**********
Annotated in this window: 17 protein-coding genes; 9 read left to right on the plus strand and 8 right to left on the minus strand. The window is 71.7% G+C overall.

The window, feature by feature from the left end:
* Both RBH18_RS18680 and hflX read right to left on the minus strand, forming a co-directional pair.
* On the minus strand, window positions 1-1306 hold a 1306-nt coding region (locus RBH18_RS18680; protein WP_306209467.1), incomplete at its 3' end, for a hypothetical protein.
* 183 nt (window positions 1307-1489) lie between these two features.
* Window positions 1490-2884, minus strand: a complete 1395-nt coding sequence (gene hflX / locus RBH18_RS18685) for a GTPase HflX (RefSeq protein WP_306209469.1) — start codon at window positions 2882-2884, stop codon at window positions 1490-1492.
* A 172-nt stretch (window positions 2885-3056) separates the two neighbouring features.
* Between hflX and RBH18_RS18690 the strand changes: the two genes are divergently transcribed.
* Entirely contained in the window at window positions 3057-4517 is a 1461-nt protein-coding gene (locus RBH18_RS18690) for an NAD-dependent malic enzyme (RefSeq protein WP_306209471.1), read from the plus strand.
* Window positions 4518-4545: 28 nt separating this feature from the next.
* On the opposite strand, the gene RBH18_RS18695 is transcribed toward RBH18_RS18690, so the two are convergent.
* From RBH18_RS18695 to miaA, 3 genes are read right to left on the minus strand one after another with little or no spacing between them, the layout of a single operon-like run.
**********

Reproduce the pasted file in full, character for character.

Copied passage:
Annotated in this window: 17 protein-coding genes; 9 read left to right on the plus strand and 8 right to left on the minus strand. The window is 71.7% G+C overall.

The window, feature by feature from the left end:
* Both RBH18_RS18680 and hflX read right to left on the minus strand, forming a co-directional pair.
* On the minus strand, window positions 1-1306 hold a 1306-nt coding region (locus RBH18_RS18680; protein WP_306209467.1), incomplete at its 3' end, for a hypothetical protein.
* 183 nt (window positions 1307-1489) lie between these two features.
* Window positions 1490-2884, minus strand: a complete 1395-nt coding sequence (gene hflX / locus RBH18_RS18685) for a GTPase HflX (RefSeq protein WP_306209469.1) — start codon at window positions 2882-2884, stop codon at window positions 1490-1492.
* A 172-nt stretch (window positions 2885-3056) separates the two neighbouring features.
* Between hflX and RBH18_RS18690 the strand changes: the two genes are divergently transcribed.
* Entirely contained in the window at window positions 3057-4517 is a 1461-nt protein-coding gene (locus RBH18_RS18690) for an NAD-dependent malic enzyme (RefSeq protein WP_306209471.1), read from the plus strand.
* Window positions 4518-4545: 28 nt separating this feature from the next.
* On the opposite strand, the gene RBH18_RS18695 is transcribed toward RBH18_RS18690, so the two are convergent.
* From RBH18_RS18695 to miaA, 3 genes are read right to left on the minus strand one after another with little or no spacing between them, the layout of a single operon-like run.